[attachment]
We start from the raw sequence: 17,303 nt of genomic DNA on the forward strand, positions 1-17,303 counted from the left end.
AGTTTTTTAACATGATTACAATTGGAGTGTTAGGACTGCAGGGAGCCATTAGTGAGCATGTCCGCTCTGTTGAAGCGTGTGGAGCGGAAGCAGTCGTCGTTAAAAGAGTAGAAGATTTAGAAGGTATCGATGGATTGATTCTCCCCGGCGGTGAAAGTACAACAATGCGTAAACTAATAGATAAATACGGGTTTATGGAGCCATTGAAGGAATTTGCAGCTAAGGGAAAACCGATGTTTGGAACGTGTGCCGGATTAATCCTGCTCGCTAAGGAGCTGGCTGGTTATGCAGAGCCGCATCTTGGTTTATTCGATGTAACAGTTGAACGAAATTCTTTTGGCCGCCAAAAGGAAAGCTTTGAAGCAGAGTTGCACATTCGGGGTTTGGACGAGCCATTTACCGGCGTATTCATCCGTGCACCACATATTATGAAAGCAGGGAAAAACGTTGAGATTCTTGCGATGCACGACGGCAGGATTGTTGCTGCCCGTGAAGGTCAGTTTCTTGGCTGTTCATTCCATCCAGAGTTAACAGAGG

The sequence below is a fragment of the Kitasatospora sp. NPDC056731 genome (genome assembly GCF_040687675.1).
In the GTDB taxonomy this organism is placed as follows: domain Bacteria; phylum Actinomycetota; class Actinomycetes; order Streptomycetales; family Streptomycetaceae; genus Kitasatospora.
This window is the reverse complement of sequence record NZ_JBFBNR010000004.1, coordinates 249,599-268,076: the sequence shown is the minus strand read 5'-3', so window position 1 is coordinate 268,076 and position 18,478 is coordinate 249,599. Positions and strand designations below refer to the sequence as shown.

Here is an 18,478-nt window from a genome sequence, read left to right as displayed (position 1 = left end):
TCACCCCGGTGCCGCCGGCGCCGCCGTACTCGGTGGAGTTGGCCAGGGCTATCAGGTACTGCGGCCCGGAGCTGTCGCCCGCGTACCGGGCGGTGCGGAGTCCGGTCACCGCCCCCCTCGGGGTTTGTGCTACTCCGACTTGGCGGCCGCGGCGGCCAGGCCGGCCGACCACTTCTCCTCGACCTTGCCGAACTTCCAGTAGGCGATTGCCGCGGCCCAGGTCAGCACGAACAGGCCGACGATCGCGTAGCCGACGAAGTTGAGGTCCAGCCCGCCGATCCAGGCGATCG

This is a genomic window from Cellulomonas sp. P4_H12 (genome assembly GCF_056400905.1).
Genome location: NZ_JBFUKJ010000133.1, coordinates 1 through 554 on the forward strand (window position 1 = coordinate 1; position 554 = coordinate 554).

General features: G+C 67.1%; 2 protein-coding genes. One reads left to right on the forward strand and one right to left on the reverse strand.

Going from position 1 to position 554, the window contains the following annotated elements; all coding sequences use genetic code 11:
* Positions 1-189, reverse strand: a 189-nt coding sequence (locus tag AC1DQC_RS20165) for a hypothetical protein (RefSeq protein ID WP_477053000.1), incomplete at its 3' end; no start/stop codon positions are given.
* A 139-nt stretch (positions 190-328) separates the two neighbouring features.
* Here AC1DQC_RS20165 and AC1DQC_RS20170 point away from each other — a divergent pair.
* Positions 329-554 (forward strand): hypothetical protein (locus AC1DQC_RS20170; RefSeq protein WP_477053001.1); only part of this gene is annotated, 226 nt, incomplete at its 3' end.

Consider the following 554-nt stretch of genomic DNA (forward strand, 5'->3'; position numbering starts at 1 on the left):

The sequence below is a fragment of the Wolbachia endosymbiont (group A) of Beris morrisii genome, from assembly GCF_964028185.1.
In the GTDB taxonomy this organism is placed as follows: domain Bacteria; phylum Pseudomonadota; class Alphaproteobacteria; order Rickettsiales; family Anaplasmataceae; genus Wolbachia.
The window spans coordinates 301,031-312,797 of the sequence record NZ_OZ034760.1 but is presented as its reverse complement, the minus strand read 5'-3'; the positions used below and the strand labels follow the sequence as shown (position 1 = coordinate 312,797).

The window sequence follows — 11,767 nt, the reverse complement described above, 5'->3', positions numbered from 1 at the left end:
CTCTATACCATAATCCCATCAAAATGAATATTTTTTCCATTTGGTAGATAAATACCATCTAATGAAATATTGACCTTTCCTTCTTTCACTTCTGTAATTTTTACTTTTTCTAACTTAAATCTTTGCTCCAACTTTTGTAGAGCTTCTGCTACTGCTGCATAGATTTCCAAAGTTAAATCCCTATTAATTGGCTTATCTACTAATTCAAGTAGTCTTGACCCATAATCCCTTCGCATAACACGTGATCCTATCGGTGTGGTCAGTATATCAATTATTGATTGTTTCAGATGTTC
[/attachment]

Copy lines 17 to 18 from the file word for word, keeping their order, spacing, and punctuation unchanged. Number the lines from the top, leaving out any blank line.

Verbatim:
The sequence below is a fragment of the Wolbachia endosymbiont (group A) of Beris morrisii genome, from assembly GCF_964028185.1.
In the GTDB taxonomy this organism is placed as follows: domain Bacteria; phylum Pseudomonadota; class Alphaproteobacteria; order Rickettsiales; family Anaplasmataceae; genus Wolbachia.